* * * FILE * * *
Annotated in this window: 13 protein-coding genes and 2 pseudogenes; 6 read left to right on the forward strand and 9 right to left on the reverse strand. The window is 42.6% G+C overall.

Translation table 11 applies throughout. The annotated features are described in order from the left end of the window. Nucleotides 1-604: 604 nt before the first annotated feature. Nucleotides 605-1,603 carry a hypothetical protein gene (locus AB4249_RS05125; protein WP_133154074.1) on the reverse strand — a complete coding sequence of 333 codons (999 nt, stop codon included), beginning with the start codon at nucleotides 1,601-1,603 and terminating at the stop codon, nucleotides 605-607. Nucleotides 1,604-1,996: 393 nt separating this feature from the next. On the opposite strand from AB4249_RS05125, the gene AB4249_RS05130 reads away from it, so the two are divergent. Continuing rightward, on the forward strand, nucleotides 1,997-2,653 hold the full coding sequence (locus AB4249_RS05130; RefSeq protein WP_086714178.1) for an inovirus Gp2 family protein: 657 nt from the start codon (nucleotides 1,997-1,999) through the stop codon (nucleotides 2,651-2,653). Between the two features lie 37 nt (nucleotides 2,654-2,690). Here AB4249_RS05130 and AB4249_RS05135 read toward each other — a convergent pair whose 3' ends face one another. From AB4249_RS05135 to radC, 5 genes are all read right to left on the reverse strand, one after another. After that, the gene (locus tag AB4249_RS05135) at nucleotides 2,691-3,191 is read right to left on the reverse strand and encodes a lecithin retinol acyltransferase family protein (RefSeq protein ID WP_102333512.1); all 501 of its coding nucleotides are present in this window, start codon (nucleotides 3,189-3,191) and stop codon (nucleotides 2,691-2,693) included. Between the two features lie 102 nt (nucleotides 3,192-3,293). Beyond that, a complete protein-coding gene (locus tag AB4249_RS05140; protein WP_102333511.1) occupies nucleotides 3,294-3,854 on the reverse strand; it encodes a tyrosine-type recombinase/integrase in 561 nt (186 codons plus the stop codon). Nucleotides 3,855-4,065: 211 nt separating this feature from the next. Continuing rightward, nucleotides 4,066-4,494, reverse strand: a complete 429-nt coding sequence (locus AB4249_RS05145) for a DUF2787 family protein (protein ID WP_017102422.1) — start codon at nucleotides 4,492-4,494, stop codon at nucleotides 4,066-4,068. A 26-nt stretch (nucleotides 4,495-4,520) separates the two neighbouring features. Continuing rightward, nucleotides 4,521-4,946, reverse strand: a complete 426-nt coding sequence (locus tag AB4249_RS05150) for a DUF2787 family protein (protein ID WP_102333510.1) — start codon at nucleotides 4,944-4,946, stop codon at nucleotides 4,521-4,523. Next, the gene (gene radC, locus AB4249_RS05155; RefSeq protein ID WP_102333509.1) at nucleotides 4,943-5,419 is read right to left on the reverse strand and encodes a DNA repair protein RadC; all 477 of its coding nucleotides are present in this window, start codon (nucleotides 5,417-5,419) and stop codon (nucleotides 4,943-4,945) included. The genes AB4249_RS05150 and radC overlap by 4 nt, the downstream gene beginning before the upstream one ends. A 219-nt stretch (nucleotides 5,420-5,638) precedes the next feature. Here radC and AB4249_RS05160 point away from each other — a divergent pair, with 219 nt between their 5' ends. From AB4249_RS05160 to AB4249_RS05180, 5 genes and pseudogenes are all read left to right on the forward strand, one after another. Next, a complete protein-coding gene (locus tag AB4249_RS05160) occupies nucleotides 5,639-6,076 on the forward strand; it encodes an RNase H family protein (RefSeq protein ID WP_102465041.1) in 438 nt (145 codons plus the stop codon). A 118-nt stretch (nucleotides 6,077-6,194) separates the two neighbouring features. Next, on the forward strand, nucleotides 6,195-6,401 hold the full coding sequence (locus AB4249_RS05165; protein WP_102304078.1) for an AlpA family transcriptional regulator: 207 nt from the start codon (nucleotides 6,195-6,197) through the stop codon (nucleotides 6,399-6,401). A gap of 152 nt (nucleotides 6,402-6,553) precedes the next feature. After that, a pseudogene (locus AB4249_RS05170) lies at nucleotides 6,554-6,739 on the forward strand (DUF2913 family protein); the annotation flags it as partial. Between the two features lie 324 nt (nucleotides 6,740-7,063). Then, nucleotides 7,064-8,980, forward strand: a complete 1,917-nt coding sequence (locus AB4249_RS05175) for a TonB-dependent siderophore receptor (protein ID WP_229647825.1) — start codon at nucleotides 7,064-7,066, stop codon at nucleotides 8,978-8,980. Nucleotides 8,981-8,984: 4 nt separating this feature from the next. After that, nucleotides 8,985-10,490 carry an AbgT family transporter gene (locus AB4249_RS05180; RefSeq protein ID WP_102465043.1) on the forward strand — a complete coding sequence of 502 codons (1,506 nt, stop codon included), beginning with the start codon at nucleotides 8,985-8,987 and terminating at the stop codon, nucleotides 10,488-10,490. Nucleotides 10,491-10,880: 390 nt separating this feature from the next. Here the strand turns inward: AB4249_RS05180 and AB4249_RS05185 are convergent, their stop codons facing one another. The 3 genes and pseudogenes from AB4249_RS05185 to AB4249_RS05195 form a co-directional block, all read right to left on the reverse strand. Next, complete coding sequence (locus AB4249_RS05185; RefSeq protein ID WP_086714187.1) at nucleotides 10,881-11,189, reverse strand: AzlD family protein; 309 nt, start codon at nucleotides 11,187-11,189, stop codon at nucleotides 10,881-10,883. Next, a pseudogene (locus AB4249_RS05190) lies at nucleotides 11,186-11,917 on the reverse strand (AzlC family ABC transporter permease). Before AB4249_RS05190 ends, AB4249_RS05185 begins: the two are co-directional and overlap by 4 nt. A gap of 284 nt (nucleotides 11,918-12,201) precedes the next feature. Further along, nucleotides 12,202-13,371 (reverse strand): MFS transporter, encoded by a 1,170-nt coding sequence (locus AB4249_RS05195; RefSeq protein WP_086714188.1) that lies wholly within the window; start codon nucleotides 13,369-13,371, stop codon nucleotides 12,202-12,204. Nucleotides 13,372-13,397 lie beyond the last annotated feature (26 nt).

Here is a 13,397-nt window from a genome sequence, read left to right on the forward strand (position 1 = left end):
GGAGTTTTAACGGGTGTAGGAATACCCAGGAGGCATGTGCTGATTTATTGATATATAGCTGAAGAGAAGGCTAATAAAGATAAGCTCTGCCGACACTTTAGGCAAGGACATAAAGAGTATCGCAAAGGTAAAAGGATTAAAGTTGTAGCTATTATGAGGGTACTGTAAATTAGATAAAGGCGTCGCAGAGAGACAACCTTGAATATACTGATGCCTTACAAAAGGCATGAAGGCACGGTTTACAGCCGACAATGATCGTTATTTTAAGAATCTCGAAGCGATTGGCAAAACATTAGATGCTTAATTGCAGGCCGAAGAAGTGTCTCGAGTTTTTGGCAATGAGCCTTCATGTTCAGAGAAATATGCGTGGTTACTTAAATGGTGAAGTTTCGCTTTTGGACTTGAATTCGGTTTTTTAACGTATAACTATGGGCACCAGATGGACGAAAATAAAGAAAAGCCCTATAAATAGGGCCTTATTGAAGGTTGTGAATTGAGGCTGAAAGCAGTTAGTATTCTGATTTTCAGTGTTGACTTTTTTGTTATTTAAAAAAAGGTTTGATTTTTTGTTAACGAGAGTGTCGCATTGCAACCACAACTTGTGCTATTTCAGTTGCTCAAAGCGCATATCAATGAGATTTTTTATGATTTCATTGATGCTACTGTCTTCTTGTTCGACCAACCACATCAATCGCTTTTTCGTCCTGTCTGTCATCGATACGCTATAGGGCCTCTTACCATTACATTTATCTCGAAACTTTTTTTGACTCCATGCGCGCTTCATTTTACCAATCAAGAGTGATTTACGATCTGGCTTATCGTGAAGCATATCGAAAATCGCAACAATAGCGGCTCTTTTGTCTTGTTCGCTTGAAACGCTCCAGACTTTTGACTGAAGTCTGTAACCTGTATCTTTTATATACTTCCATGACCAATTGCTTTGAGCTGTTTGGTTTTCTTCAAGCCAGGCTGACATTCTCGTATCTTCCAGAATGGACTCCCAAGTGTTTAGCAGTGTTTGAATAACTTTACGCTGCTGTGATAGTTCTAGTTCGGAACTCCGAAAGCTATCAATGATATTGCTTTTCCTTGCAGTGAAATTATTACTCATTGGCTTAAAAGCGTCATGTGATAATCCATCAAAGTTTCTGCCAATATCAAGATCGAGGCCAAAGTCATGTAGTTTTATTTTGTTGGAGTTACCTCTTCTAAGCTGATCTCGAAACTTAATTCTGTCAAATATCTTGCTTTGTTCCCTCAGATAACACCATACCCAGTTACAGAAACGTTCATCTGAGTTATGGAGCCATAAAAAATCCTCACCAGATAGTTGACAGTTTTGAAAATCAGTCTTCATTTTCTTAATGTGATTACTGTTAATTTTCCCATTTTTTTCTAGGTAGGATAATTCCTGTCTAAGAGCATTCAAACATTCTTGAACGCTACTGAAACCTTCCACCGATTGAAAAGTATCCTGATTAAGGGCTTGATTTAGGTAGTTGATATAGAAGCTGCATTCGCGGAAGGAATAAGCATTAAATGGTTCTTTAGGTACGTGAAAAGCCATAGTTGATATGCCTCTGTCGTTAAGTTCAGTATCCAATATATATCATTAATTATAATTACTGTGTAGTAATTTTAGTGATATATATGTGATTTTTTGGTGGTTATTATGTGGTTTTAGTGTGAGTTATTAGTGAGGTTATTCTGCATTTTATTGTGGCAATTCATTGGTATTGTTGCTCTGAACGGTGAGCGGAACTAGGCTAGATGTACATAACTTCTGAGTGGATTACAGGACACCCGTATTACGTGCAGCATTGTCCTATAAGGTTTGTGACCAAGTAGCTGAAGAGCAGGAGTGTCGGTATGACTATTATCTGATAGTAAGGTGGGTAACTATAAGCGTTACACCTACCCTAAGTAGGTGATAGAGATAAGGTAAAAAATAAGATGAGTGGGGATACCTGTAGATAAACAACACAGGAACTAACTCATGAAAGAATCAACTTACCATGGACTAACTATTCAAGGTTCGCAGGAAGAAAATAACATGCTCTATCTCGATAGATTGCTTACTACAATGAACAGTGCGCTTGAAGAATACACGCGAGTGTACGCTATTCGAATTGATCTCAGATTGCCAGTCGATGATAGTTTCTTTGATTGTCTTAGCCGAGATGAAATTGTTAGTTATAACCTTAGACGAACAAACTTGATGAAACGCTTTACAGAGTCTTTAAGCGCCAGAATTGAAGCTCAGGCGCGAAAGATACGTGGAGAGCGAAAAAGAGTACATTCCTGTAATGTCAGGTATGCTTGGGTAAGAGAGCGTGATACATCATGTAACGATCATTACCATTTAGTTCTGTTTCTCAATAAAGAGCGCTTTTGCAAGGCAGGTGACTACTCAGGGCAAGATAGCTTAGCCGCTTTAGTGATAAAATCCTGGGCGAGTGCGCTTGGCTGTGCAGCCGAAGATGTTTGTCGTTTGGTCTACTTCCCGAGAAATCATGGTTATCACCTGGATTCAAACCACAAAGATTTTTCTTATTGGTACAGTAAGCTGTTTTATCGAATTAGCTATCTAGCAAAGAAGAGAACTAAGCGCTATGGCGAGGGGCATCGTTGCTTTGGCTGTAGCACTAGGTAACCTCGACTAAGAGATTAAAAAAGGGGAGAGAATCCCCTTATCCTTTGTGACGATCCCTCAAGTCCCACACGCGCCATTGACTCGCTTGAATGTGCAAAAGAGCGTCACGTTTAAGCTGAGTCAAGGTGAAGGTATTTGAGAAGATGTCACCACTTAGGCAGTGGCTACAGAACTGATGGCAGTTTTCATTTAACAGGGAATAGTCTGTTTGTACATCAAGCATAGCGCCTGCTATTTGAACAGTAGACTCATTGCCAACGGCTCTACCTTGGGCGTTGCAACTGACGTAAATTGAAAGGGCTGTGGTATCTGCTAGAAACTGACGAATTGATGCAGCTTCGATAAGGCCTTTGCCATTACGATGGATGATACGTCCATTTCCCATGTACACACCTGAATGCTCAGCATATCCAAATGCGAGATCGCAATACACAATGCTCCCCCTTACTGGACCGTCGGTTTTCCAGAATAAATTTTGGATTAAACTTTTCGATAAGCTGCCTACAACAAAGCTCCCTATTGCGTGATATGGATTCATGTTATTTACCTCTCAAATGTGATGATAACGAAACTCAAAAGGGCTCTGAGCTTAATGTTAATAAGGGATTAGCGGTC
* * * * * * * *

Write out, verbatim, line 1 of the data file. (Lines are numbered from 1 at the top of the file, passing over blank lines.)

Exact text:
Annotated in this window: 13 protein-coding genes and 2 pseudogenes; 6 read left to right on the forward strand and 9 right to left on the reverse strand. The window is 42.6% G+C overall.